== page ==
Hollywood hospital hit with ransomware: Hackers demand $3.6 million as ransom

Ransomware has locked up a Hollywood hospital’s computers for over a week as hackers demand $3.6 million in ransom.

No matter where you work, you don’t want to be told there is an “internal emergency” and you can’t use the computers, but that is precisely the situation at a Hollywood hospital which is a ransomware victim. The attacker demanded an exorbitant 9,000 bitcoin, which is roughly 3.6 million dollars, to unlock the computers.

Hollywood Presbyterian Medical Center Junkyardsparkle

Hollywood Presbyterian Medical Center President and CEO Allen Stefanek admitted the hospital is suffering from “significant IT issues and declared an internal emergency.” He declined to confirm the 9,000 BTC ransom to NBC4, calling the attack “clearly not malicious” but “random.”

A doctor who wished to remain anonymous told NBC Los Angeles the computer system has been locked up for over a week and the staff was “unable to pull up any patient records.” 911 patients who were not were diverted to other emergency rooms had to register the old-school way – on paper – the same goes for charting patients’ medical records.

Hospital departments have been forced to communicate via “jammed fax lines” and over the phone, added the unnamed staff doctor. “I was told that the hackers demanded 9,000 bitcoin be electronically sent to them, and in exchange, the hackers would send back the key codes to restore the system.”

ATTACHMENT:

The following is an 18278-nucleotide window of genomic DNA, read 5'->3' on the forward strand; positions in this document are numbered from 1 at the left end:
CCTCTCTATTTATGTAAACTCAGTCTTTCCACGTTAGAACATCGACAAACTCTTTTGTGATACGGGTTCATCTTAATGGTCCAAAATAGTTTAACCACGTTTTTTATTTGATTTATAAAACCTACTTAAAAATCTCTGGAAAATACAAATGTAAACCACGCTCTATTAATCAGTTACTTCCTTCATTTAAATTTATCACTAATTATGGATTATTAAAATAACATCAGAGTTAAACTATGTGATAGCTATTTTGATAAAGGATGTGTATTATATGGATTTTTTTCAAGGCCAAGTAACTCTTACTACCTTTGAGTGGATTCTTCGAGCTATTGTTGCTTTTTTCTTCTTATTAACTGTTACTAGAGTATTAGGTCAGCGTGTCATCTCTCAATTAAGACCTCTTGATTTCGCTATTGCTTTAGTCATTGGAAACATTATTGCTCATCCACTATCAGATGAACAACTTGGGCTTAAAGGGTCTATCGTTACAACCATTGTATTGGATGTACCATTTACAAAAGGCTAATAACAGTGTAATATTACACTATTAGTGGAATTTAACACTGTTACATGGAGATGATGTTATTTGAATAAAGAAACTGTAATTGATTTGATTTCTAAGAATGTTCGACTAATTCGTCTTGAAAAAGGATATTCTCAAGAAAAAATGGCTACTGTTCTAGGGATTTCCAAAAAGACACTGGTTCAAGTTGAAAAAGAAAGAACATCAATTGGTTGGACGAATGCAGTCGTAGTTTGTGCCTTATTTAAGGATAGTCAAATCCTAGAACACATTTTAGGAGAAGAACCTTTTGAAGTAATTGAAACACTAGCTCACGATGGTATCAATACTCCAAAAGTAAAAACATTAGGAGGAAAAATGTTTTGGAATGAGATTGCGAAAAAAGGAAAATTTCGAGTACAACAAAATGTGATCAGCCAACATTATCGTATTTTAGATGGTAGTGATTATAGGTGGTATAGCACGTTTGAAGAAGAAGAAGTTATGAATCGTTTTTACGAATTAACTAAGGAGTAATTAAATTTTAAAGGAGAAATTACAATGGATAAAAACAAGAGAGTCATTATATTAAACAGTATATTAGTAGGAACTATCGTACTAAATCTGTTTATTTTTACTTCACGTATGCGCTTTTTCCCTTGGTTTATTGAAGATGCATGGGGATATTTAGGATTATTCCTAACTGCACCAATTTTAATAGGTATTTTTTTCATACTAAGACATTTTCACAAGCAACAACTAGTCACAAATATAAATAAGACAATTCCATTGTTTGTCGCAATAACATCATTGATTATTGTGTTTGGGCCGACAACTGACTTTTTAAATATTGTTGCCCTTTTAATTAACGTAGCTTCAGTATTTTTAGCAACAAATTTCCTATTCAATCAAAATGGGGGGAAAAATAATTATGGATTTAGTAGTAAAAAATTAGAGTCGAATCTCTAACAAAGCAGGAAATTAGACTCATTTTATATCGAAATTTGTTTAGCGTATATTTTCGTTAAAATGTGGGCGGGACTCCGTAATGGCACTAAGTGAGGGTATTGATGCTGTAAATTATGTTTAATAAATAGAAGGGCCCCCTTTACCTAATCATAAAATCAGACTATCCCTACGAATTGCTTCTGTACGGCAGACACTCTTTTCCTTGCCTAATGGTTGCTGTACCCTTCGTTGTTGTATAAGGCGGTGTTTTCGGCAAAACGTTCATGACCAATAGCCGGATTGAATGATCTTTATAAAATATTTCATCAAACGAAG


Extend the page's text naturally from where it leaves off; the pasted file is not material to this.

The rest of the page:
Although Stefanek claimed the hospital has been “sporadically impacted” for over a week, one hospital tech said Radiation Oncology has been forbidden to turn on its computers and cannot treat patients.

A “full computer shutdown” means the staff can forget about using email and patients can forget about picking up x-rays, CT scans, lab work or other digital records on site; one frustrated woman told NBC the hospital told her it “was hacked,” while other patients are given no explanation as to the long delays in receiving care. The inability to access patient records was dubbed a “very dangerous” situation.

“Patient privacy has not been compromised,” added Stefanek. “At this time we have no evidence that any patient or employee information was subject to unauthorized access or extraction by the attacker.”

The type of ransomware has not been reported as law enforcement works to trace the attacker. Besides the FBI, the LAPD and a cyber forensic team are also investigating the ransomware attack.

Computer forensic expert Eric Robi told Fox 11 that he didn’t know why a hospital was targeted, but the attackers might think “it’s a greater sense of urgency because it’s a hospital and they’ll get payed.”

After analyzing cybersecurity and online privacy trends, the Online Trust Alliance (OTA) reported that cybercriminals are cherry-picking ransomware victims such as businesses with valuable data. Ransom demands are changing from “opportunistic extortion to being market-based;” OTA Executive Director Craig Spiezle explained, “Much like surge pricing for taxis, cybercriminals now target and calculate their ransomware pricing based on company size, market value and much more.”

Most security professionals predict ransomware attacks will only continue to increase. While you frequently hear not to pay extortion, Robi suggested “most of the time it’s cheaper to pay the ransom than to pay to fix the problem.”

Copyright © 2016 IDG Communications, Inc.

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